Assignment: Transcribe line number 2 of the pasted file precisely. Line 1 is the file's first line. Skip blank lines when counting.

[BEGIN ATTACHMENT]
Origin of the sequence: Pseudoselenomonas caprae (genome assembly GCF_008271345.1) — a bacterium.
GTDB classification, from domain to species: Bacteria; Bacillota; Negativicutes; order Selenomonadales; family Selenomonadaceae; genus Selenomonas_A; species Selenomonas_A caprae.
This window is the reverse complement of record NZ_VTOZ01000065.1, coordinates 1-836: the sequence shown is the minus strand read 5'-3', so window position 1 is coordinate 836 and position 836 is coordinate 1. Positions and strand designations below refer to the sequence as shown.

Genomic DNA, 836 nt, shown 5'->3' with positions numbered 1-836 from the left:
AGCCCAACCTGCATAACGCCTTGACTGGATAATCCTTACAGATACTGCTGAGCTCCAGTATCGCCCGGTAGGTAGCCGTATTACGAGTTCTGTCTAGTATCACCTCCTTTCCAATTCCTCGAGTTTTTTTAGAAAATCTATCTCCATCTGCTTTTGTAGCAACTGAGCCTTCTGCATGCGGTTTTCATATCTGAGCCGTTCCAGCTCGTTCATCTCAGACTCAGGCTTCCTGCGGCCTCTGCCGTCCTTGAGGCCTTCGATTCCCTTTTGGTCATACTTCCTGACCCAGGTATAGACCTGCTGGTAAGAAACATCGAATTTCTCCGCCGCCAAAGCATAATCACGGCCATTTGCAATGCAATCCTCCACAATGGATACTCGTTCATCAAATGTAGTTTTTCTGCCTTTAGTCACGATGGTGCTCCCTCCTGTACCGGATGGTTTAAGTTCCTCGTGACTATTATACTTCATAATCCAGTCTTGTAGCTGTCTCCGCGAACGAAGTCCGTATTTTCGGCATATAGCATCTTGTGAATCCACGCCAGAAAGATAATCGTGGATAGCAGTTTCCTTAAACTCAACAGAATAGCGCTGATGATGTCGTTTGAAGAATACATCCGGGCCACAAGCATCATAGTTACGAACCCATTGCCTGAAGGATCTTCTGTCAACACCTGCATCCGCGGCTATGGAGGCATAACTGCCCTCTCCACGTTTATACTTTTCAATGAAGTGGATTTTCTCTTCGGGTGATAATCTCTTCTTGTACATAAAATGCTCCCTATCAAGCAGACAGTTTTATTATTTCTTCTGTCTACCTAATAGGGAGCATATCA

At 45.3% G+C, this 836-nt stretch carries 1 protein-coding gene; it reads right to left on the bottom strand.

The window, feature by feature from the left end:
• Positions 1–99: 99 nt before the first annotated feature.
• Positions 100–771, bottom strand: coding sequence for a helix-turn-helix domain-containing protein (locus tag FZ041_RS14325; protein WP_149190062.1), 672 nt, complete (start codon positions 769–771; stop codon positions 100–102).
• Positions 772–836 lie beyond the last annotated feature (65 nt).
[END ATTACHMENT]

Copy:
GTDB classification, from domain to species: Bacteria; Bacillota; Negativicutes; order Selenomonadales; family Selenomonadaceae; genus Selenomonas_A; species Selenomonas_A caprae.